President Bush signed a directive this month that expands the intelligence community's role in monitoring Internet traffic to protect against a rising number of attacks on federal agencies' computer systems. The directive, whose content is classified, authorizes the intelligence agencies, in particular the National Security Agency, to monitor the computer networks of all federal agencies -- including ones they have not previously monitored. Until now, the government's efforts to protect itself from cyber-attacks -- which run the gamut from hackers to organized crime to foreign governments trying to steal sensitive data -- have been piecemeal. Under the new initiative, a task force headed by the Office of the Director of National Intelligence (ODNI) will coordinate efforts to identify the source of cyber-attacks against government computer systems. As part of that effort, the Department of Homeland Security will work to protect the systems and the Pentagon will devise strategies for counterattacks against the intruders.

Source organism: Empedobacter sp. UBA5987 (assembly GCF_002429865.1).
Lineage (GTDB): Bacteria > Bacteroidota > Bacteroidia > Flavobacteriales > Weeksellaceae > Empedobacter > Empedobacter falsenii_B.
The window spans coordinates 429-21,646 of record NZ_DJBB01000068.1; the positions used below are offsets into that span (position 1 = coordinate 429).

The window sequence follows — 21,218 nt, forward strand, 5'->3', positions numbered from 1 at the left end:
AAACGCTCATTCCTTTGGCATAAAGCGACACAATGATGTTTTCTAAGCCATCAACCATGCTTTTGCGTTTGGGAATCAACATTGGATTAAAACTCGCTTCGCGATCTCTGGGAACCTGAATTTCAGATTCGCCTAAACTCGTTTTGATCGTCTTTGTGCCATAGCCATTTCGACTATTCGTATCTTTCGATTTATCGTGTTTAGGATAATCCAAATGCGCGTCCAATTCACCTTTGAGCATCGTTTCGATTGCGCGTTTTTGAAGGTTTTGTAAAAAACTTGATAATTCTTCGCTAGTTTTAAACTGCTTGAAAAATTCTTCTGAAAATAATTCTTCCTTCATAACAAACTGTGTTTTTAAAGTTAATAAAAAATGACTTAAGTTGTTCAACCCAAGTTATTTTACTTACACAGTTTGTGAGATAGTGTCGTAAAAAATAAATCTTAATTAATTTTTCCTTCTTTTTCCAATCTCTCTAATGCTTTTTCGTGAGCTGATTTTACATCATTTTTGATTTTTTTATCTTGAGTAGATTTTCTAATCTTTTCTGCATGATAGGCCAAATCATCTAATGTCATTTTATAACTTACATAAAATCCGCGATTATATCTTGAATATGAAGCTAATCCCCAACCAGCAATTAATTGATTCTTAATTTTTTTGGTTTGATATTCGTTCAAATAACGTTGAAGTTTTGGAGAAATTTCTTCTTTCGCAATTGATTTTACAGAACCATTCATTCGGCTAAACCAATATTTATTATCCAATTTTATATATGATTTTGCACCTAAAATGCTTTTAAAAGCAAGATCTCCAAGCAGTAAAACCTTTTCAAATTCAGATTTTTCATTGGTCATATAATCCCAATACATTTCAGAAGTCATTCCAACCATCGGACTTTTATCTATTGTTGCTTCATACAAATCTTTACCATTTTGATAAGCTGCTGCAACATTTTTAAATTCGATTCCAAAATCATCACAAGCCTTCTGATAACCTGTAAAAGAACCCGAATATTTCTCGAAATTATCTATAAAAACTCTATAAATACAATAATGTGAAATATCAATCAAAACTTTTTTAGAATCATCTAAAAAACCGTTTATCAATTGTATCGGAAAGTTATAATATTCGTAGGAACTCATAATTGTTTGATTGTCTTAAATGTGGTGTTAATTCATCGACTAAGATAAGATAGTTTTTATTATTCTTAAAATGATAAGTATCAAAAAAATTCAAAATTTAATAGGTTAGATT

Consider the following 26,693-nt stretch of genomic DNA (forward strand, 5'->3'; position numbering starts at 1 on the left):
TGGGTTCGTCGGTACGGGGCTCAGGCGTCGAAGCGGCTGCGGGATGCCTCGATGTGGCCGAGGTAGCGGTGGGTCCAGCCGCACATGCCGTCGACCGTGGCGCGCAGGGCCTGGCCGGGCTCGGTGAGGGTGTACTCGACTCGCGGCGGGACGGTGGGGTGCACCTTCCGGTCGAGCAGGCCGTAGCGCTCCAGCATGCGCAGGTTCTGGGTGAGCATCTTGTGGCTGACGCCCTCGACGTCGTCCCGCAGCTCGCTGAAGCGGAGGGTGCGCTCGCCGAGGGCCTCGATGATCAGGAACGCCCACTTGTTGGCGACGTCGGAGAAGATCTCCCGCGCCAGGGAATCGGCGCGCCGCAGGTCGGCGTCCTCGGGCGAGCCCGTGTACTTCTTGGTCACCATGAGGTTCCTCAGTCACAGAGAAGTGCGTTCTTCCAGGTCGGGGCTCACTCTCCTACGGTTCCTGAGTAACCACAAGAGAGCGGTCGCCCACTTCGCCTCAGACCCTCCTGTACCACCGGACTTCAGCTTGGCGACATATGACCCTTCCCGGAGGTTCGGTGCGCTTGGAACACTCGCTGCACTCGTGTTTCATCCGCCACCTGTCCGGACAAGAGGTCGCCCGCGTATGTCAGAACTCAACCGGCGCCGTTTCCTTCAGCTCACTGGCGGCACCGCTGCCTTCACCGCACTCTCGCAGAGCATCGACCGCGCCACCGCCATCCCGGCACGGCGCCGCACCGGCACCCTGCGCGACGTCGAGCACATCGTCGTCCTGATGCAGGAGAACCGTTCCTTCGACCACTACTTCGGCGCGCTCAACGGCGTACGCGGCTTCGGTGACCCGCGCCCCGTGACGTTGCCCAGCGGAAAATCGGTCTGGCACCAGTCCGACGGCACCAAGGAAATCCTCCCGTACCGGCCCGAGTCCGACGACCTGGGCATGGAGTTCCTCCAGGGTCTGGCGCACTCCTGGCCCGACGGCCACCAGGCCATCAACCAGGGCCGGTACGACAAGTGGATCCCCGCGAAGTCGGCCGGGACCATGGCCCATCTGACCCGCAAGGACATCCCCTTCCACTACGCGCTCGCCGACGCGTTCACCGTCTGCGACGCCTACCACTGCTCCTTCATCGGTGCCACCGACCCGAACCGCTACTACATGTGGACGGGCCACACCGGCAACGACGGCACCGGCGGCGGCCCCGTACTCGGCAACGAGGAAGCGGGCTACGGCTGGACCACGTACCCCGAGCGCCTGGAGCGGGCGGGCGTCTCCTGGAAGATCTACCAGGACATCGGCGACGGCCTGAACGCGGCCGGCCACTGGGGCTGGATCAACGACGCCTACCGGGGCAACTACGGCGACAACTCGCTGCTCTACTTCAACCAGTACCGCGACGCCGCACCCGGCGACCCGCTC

Putting the NSA in charge of monitoring the Internet might not make some people feel too confident about the sanctity of their communications, given the agency's role in warrantless wiretaps and Internet monitoring.
"Agencies designed to gather intelligence on foreign entities should not be in charge of monitoring our computer systems here at home," said Rep. Bennie Thompson (D-Miss.), chairman of the House Homeland Security Committee.
Allan Paller, a familiar name to Post readers, says stopping breakins to government computers is only a small part of the battle against cyberwarfare.
"If you don't include industry in the mix, you're keeping one of your eyes closed because the hacking techniques are likely the same across government and commercial organizations," said Alan Paller, research director at the SANS Institute, a Bethesda-based cyber-security group that assists companies that face attacks. "If you're looking for needles in the haystack, you need as much data as you can get because these are really tiny needles, and bad guys are trying to hide the needles."
Clearly, the government needs to take cyberwarfare more seriously and this is a substantial step in that direction. But given this administration's low esteem for privacy rights and the instrusive nature of this new initiative, this is trouble.
Under the initiative, the NSA, CIA and the FBI's Cyber Division will investigate intrusions by monitoring Internet activity and, in some cases, capturing data for analysis, sources said.